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Archive for the ‘Rants’ Category

I’m not sure how many people judge a book by the blurbs found on it, but I pray that number dwindles greatly.  Because frequently, perhaps more often than not, they are misleading, particularly if they are written by a well-known scholar, author, pastor, etc.

Case in point: a while back Justin Taylor, one of the most popular bloggers in evangelicalism, highlighted a new book put out of IVP, The Roots of the Reformation.  The author, G R Evans, is apparently a well respected Cambridge medievalist.  Taylor includes in his post 4 endorsements of the book, two of which were particularly glowing:

“G. R. Evans is one of our finest scholars, and she has written a superb book placing the story of the Reformation in the wider context of Christian history. Comprehensive, well researched and readable.”

—Timothy George, general editor, Reformation Commentary on Scripture

“Briskly and breezily, but very efficiently, medievalist Gillian Evans here surveys Western Europe’s changing and clashing views of Christianity from the fourteenth century through the seventeenth century. This large-scale introduction is certainly the best of its kind currently available.”

—J. I. Packer, Regent College

But, a month later and Taylor (admirably) issued a ‘mea culpa‘ for implicitly endorsing this highly-praised book.  Why?  What changed his mind?

Because an expert on the subject matter of the book in question actually read the book carefully.

Carl Trueman wrote an absolutely devastating review of the book, pointing out numerous (and I mean numerous) embarrassing errors that undermine the credibility of the book, and thus, the author and those who praise it so unreservedly.  How devastating is this review?  IVP has opted to pull the book off the shelves, revise it (in time for the fall semester, although I wonder if any professor will opt to use it now) and give free ones to those who purchased the 1st edition.  You can read their letter here.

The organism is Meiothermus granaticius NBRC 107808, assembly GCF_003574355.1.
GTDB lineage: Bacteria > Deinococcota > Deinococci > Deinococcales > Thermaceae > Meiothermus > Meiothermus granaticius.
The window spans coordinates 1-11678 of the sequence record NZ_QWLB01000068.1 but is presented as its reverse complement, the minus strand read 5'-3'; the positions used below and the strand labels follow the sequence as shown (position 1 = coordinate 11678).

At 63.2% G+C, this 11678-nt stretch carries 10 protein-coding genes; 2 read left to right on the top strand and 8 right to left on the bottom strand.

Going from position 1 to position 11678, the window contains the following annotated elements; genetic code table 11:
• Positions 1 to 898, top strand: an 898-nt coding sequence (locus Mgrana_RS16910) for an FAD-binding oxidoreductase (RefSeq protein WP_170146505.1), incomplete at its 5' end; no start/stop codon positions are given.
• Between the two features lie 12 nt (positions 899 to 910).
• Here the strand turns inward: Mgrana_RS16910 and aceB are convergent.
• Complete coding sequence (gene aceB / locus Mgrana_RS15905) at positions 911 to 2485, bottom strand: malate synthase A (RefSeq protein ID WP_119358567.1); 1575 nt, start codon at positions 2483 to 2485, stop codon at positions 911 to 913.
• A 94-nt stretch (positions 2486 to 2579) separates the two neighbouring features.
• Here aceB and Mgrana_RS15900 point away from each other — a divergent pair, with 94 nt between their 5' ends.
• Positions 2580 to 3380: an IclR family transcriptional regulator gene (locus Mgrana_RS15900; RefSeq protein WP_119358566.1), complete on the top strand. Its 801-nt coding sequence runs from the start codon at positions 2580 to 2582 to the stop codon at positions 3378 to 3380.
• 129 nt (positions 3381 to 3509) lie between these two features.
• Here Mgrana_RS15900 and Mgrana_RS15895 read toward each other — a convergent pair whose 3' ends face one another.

Now, I don’t want to overstate the damage done here.  No one’s salvation is at stake.  There won’t be a generation of scholars who will screw up basic facts about Calvin, Luther and the rest of the reformers.  The 2nd edition will fix the errors and the world will move on.

But I have to wonder about the endorsers, particularly the two I quoted.  Was Packer right when he said the book is “the best of its kind currently available?”  Are the other options so awful that Evans’ book is, in fact, better?  I highly doubt it.  The better question is: did Packer read the book?  Or, perhaps, is Packer qualified to write an endorsement for a book on the Reformation?

Same goes for Timothy George.  He said this book is ‘well researched.’  Did George read the book?  Is he qualified to make such a claim about the book?

I’m being a bit sarcastic.  Both Packer and George are highly qualified scholars.  Their credentials speak for themselves.  They ought to be able to read a book on the reformation and determine its value for classroom use.  But the only real explanation for their high praise is probably the simplest: they didn’t read the book carefully.  Trueman can’t be that much better of a scholar to be able to see frequent errors while they are not.  If so, they aren’t the scholars we all think they are.

So what’s the point in trusting blurbs for a book?  If you can’t trust J I Packer and Timothy George, then who can you trust?  I’ve read too many books that received high praise, only to read the book and wonder if the endorsers actually read it.  But often times it’s a matter of opinion to a certain degree.   In this case, it’s plain and simple.  The book had so many errors it has to be pulled off the shelf.  This isn’t a matter of opinion, it’s a matter of getting basic facts correct.  IVP shouldn’t be the only ones apologizing here.

I’m not the first to note the uselessness (or at least, the limited usefulness) of book blurbs.  Nick Norelli makes the same point here.  Esteban Vazquez (the only blogger to blog less than me) nail it pretty well here.  Or even better, read this.